Unit 2 – Contact to the 20th Century
As an introduction to this unit, check out the Wab Kinew video below – a highly condensed, funny, and informative overview.
Unit 2 of BCFNS 12 examines the history of First Nations peoples in BC from initial contact with European explorers in the 1770s and into the 20th century. Contact with Europeans happened later for First Nations people in BC compared to other Indigenous groups in North America; however, they were aware of the Europeans well before contact. First contact took place at sea, and a maritime (sea-based) fur trade was quickly established. During the maritime fur trade period, First Nations people integrated new materials and customs into their traditional social patterns. The land-based fur trade, however, began to change the balance of power.
The fur trade era had a profound impact on First Nations peoples. The devastating effects of disease introduced during this period overwhelmed any positive effects, as close to 90 percent of the First Nations population died from smallpox and other diseases.
ACTIVITY 1: We’re going to start by trying to understand what first contact in BC looked like: what the leader’s perceptions of each other? What were their hopes and fears? What were their first impressions? Compare the accounts of Maquinna, chief of the Nuu-chah-nulth peoples, and British explorer Captain Cook.
After you’ve read these accounts, read pages 64-65 in the textbook and take a look at this poem entitled First Encounter.
In 2-3 paragraphs, consider the question: how would you describe the different perspectives of First Nations peoples and European explorers? In what ways were there interpretations different? Try to identify 3 differences.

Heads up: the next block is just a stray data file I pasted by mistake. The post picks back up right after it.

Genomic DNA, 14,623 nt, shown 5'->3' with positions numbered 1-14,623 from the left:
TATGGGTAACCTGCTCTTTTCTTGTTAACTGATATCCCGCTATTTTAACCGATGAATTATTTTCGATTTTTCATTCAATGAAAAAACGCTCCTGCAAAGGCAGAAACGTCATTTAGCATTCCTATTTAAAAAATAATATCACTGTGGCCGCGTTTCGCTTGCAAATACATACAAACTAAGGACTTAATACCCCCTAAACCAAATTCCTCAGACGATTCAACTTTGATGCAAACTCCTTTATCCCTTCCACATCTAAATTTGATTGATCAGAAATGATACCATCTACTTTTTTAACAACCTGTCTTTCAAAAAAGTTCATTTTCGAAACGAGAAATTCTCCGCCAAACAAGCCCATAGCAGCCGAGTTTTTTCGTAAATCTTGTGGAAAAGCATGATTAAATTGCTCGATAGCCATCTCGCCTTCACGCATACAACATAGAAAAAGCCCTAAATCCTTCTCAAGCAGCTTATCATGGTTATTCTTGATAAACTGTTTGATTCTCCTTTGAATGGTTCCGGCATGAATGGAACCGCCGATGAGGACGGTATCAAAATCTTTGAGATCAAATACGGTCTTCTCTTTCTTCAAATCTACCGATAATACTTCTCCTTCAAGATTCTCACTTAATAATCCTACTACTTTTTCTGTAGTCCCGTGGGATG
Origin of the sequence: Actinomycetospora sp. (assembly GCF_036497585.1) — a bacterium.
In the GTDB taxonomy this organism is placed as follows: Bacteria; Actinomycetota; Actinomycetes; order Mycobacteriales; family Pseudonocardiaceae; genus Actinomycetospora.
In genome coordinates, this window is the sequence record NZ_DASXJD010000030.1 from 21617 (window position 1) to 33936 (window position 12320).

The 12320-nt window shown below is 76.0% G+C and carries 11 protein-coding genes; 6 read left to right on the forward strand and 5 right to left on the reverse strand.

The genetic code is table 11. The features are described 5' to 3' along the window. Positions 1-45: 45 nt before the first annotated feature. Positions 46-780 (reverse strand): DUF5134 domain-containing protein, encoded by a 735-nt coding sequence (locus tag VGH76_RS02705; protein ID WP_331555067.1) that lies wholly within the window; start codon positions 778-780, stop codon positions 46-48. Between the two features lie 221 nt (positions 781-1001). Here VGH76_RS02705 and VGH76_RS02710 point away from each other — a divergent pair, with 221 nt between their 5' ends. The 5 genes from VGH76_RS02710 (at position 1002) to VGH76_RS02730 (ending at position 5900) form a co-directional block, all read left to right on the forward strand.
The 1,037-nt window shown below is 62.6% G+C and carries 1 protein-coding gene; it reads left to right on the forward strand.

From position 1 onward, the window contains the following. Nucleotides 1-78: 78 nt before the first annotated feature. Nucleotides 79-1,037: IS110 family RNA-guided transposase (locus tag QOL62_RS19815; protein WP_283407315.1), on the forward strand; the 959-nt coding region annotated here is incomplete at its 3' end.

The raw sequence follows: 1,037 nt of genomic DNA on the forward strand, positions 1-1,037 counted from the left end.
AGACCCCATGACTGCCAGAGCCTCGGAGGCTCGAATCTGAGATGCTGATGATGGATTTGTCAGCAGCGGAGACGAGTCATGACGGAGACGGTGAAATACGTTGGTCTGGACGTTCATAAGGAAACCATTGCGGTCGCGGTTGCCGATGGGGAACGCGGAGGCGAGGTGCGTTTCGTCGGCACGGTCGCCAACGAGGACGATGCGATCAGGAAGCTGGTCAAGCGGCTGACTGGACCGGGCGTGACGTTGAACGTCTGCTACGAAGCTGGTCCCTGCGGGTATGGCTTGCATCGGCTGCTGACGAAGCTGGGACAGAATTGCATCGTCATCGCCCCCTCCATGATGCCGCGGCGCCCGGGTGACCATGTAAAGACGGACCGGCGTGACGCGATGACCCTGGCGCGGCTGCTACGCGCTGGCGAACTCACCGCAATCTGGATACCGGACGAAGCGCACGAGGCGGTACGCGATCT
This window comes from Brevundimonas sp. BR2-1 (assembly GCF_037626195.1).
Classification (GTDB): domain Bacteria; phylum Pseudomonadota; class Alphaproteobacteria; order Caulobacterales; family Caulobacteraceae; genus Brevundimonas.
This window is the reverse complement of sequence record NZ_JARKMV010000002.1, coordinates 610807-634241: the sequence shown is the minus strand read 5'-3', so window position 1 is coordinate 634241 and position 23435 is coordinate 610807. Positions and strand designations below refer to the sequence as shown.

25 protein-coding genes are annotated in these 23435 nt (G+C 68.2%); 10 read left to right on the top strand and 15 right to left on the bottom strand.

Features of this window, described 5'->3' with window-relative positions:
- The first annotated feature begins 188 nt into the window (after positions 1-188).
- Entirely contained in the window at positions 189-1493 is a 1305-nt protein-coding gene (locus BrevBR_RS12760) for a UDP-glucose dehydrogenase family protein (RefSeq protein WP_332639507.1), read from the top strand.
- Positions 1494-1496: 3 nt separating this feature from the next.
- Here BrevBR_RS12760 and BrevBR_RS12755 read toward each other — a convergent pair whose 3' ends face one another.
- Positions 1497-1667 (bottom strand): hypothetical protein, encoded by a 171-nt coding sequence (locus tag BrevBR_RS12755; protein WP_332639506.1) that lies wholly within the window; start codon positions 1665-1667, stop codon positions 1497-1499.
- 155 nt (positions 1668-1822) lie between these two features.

During the late 1700s and early 1800s, trade with Europeans was mostly limited to the maritime fur trade. Europeans loved them some sea otters, whose pelts were quite lucrative in Europe. Europeans loved those pelts so much that the sea otter was nearly extinct by 1900. That was the European way.
At about the same time as the maritime fur trade was increasing on the west coast, explorers and traders who had been trading with First Nations people in Eastern Canada were starting to venture on foot west over the Rocky Mountains in search of new trading opportunities. As with the marine fur-bearing animals, the pelts of land-based animals such as beaver, mink and martin were very valuable. Beavers!
Let’s take a moment to consider how amazing beavers are. Did you know that they are the only animal – outside of humans – who actively and fundamentally alter the landscape?
ACTIVITY 2: Using pages 67-75 in the textbook, complete the following graph that compares the maritime and land-based fur trade. Also, complete the diagram concerning the role of women in the fur trade. You can access those hand-outs here.
ACTIVITY 3: As you can see above, the arrival of Europeans had an absolutely devastating impact on First Nations people in BC through disease alone. European contact had other profound impacts on the Indigenous peoples of the land. After reading pages 77-78 of the textbook, use this visual organizer to record the different ways in which contact and the early fur trade impacted First Nations groups: Results of Contact
ACTIVITY 4: The Gold Rush / Chilcotin “War”